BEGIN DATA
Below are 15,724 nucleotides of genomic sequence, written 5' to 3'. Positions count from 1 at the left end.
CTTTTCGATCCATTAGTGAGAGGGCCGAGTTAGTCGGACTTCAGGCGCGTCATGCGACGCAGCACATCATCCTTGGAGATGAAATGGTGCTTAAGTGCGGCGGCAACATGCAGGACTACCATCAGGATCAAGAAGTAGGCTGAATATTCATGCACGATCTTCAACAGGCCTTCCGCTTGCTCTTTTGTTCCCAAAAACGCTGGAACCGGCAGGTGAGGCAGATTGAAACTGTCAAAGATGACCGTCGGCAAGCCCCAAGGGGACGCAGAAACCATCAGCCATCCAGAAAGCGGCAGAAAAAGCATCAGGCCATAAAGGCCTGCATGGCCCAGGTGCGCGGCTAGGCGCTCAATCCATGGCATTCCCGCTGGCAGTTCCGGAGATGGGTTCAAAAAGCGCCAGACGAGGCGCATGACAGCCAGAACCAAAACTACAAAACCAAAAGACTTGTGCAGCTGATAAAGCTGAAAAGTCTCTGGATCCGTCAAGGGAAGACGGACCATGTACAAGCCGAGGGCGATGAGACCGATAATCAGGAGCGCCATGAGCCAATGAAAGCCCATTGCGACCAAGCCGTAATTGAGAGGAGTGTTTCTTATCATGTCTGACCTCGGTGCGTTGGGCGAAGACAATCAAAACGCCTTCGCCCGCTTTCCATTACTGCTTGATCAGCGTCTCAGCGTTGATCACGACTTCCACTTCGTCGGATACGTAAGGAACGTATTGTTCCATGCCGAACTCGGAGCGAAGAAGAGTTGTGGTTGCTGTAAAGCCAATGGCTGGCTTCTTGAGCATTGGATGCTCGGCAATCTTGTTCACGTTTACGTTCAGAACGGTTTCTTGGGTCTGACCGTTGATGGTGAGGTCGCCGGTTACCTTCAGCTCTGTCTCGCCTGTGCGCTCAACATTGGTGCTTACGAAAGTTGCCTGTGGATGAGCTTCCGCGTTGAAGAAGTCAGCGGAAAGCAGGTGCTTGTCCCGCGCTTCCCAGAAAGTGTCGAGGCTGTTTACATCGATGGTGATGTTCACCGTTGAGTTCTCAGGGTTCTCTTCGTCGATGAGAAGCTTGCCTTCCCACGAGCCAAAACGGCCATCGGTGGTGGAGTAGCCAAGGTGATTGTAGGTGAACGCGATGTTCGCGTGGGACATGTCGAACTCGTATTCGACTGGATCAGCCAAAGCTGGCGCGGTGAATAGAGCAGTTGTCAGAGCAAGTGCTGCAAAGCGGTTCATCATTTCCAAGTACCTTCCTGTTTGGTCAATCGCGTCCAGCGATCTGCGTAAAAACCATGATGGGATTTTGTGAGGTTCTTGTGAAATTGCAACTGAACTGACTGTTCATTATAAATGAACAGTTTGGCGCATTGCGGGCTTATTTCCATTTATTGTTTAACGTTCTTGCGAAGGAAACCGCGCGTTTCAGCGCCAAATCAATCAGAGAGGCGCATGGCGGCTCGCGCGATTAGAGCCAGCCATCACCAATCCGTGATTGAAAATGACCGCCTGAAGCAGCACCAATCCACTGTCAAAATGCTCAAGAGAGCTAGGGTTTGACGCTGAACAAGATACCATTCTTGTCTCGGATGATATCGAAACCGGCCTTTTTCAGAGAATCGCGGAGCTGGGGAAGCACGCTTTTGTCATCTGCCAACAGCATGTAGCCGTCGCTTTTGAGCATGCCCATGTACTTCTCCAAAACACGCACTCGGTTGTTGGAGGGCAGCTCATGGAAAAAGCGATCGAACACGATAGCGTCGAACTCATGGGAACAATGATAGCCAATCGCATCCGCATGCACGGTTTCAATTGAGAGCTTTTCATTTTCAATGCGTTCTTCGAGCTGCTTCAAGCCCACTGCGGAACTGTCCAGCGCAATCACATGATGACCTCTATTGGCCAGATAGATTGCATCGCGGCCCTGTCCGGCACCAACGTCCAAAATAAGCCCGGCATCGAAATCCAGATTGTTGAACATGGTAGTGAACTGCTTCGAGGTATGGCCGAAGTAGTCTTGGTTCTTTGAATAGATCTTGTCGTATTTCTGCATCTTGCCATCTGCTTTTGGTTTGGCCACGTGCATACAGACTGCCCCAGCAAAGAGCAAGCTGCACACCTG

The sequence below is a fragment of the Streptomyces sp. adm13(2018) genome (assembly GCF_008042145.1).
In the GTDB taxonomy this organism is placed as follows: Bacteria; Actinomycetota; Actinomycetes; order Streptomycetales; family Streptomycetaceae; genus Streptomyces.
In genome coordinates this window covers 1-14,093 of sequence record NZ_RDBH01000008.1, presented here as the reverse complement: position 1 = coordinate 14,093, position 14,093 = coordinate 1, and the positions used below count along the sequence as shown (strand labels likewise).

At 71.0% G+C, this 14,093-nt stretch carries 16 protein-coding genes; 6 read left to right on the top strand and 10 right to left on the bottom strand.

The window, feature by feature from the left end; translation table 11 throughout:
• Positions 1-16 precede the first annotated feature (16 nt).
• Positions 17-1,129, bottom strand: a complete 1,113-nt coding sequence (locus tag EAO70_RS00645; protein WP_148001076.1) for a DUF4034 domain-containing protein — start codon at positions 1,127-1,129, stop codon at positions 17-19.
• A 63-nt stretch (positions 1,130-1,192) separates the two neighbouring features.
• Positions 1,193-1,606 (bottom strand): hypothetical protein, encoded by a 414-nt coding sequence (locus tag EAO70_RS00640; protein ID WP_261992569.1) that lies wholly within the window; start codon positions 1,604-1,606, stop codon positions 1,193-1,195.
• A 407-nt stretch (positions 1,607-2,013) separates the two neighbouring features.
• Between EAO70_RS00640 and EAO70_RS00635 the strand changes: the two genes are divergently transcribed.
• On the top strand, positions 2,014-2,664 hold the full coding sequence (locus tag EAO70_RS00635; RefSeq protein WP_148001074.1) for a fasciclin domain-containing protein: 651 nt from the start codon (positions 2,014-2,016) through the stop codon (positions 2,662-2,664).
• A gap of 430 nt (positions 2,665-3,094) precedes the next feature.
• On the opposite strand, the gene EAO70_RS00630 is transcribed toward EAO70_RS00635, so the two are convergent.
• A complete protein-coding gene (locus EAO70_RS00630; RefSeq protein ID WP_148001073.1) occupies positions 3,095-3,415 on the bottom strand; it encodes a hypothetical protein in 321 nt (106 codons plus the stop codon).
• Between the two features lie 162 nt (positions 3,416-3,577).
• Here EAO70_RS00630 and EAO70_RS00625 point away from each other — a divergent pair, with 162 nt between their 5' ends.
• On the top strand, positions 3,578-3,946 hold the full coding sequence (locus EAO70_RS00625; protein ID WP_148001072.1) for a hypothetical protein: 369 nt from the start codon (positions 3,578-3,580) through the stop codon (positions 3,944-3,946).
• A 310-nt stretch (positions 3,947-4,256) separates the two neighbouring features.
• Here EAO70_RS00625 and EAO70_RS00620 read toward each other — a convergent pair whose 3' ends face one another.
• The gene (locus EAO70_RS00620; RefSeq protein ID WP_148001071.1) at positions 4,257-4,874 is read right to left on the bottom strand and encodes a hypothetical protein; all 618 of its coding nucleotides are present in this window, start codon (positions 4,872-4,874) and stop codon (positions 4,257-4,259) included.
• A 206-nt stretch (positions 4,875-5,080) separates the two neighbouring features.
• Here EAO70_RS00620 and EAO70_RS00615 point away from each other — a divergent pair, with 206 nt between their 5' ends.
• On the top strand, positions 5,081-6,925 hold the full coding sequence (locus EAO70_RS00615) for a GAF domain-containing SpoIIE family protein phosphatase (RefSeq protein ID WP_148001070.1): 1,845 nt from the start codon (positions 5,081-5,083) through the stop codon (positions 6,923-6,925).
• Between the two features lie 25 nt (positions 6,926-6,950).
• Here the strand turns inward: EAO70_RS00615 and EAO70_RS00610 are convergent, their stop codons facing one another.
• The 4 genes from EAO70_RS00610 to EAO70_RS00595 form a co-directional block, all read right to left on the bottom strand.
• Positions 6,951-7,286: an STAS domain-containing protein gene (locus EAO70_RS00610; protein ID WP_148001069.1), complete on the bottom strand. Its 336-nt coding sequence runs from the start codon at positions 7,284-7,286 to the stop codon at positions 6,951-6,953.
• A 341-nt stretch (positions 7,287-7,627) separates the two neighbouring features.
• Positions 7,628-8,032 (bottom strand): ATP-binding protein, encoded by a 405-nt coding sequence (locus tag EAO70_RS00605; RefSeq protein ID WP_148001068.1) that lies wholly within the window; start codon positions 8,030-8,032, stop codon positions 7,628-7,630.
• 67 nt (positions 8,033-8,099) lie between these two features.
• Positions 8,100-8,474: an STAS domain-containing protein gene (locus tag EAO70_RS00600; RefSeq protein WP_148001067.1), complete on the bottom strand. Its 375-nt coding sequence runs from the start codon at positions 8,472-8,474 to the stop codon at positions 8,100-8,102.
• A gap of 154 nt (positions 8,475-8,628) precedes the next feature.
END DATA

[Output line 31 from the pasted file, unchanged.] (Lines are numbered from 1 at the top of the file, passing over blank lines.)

• A 341-nt stretch (positions 7,287-7,627) separates the two neighbouring features.